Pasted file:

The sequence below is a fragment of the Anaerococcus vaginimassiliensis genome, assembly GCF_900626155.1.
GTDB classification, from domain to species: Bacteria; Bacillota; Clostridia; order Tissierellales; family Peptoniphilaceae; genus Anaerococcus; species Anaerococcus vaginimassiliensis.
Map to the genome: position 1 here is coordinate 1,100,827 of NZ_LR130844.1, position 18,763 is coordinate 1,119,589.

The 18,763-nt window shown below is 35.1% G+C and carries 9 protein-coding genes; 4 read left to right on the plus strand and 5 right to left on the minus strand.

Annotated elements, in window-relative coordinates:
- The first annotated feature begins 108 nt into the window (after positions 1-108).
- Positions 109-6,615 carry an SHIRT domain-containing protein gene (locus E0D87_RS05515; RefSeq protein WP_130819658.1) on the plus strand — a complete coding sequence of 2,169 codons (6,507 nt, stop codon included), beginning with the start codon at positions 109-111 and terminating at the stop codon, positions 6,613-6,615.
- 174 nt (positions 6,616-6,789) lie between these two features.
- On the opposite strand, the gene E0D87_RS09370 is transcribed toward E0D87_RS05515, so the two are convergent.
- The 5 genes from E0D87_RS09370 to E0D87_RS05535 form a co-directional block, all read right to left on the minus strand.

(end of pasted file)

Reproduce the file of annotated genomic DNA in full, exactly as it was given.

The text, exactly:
The sequence below is a fragment of the Anaerococcus vaginimassiliensis genome, assembly GCF_900626155.1.
GTDB classification, from domain to species: Bacteria; Bacillota; Clostridia; order Tissierellales; family Peptoniphilaceae; genus Anaerococcus; species Anaerococcus vaginimassiliensis.
Map to the genome: position 1 here is coordinate 1,100,827 of NZ_LR130844.1, position 18,763 is coordinate 1,119,589.

The 18,763-nt window shown below is 35.1% G+C and carries 9 protein-coding genes; 4 read left to right on the plus strand and 5 right to left on the minus strand.

Annotated elements, in window-relative coordinates:
- The first annotated feature begins 108 nt into the window (after positions 1-108).
- Positions 109-6,615 carry an SHIRT domain-containing protein gene (locus E0D87_RS05515; RefSeq protein WP_130819658.1) on the plus strand — a complete coding sequence of 2,169 codons (6,507 nt, stop codon included), beginning with the start codon at positions 109-111 and terminating at the stop codon, positions 6,613-6,615.
- 174 nt (positions 6,616-6,789) lie between these two features.
- On the opposite strand, the gene E0D87_RS09370 is transcribed toward E0D87_RS05515, so the two are convergent.
- The 5 genes from E0D87_RS09370 to E0D87_RS05535 form a co-directional block, all read right to left on the minus strand.